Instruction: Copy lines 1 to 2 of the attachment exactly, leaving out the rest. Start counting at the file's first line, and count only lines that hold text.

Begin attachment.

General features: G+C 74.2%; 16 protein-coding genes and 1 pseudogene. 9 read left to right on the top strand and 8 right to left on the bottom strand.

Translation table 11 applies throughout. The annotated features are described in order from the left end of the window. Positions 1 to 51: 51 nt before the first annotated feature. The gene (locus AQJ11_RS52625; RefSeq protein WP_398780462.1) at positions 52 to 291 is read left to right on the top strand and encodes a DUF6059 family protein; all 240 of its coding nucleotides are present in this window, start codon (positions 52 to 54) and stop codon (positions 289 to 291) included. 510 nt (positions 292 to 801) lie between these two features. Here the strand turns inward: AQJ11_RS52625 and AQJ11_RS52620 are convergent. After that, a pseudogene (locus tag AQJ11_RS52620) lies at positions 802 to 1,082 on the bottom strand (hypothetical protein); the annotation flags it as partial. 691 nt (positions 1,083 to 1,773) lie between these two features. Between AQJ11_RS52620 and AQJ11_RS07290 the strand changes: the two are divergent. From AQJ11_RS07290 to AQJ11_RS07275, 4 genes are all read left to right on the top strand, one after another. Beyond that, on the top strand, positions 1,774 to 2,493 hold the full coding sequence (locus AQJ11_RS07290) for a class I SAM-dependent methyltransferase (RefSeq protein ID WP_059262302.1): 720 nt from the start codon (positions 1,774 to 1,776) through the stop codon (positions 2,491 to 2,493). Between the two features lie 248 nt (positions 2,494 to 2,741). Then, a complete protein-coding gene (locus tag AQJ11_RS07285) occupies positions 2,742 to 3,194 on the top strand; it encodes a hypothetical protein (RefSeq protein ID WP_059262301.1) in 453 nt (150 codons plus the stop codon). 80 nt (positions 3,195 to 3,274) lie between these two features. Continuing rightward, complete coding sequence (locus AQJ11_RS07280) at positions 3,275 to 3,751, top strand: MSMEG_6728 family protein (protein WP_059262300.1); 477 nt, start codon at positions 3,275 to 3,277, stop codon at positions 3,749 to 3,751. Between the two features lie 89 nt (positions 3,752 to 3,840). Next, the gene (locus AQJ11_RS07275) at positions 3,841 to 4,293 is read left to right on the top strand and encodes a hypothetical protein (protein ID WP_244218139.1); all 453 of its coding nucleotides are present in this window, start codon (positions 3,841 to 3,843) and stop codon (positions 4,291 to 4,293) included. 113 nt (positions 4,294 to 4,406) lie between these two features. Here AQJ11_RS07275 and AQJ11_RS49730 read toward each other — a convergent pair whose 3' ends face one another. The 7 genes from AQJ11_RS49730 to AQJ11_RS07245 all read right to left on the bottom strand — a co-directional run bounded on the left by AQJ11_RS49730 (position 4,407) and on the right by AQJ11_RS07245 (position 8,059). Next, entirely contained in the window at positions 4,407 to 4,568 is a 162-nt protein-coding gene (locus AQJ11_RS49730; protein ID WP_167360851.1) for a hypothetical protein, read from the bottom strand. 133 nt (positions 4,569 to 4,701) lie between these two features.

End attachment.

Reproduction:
General features: G+C 74.2%; 16 protein-coding genes and 1 pseudogene. 9 read left to right on the top strand and 8 right to left on the bottom strand.

Translation table 11 applies throughout. The annotated features are described in order from the left end of the window. Positions 1 to 51: 51 nt before the first annotated feature. The gene (locus AQJ11_RS52625; RefSeq protein WP_398780462.1) at positions 52 to 291 is read left to right on the top strand and encodes a DUF6059 family protein; all 240 of its coding nucleotides are present in this window, start codon (positions 52 to 54) and stop codon (positions 289 to 291) included. 510 nt (positions 292 to 801) lie between these two features. Here the strand turns inward: AQJ11_RS52625 and AQJ11_RS52620 are convergent. After that, a pseudogene (locus tag AQJ11_RS52620) lies at positions 802 to 1,082 on the bottom strand (hypothetical protein); the annotation flags it as partial. 691 nt (positions 1,083 to 1,773) lie between these two features. Between AQJ11_RS52620 and AQJ11_RS07290 the strand changes: the two are divergent. From AQJ11_RS07290 to AQJ11_RS07275, 4 genes are all read left to right on the top strand, one after another. Beyond that, on the top strand, positions 1,774 to 2,493 hold the full coding sequence (locus AQJ11_RS07290) for a class I SAM-dependent methyltransferase (RefSeq protein ID WP_059262302.1): 720 nt from the start codon (positions 1,774 to 1,776) through the stop codon (positions 2,491 to 2,493). Between the two features lie 248 nt (positions 2,494 to 2,741). Then, a complete protein-coding gene (locus tag AQJ11_RS07285) occupies positions 2,742 to 3,194 on the top strand; it encodes a hypothetical protein (RefSeq protein ID WP_059262301.1) in 453 nt (150 codons plus the stop codon). 80 nt (positions 3,195 to 3,274) lie between these two features. Continuing rightward, complete coding sequence (locus AQJ11_RS07280) at positions 3,275 to 3,751, top strand: MSMEG_6728 family protein (protein WP_059262300.1); 477 nt, start codon at positions 3,275 to 3,277, stop codon at positions 3,749 to 3,751. Between the two features lie 89 nt (positions 3,752 to 3,840). Next, the gene (locus AQJ11_RS07275) at positions 3,841 to 4,293 is read left to right on the top strand and encodes a hypothetical protein (protein ID WP_244218139.1); all 453 of its coding nucleotides are present in this window, start codon (positions 3,841 to 3,843) and stop codon (positions 4,291 to 4,293) included. 113 nt (positions 4,294 to 4,406) lie between these two features. Here AQJ11_RS07275 and AQJ11_RS49730 read toward each other — a convergent pair whose 3' ends face one another. The 7 genes from AQJ11_RS49730 to AQJ11_RS07245 all read right to left on the bottom strand — a co-directional run bounded on the left by AQJ11_RS49730 (position 4,407) and on the right by AQJ11_RS07245 (position 8,059). Next, entirely contained in the window at positions 4,407 to 4,568 is a 162-nt protein-coding gene (locus AQJ11_RS49730; protein ID WP_167360851.1) for a hypothetical protein, read from the bottom strand. 133 nt (positions 4,569 to 4,701) lie between these two features.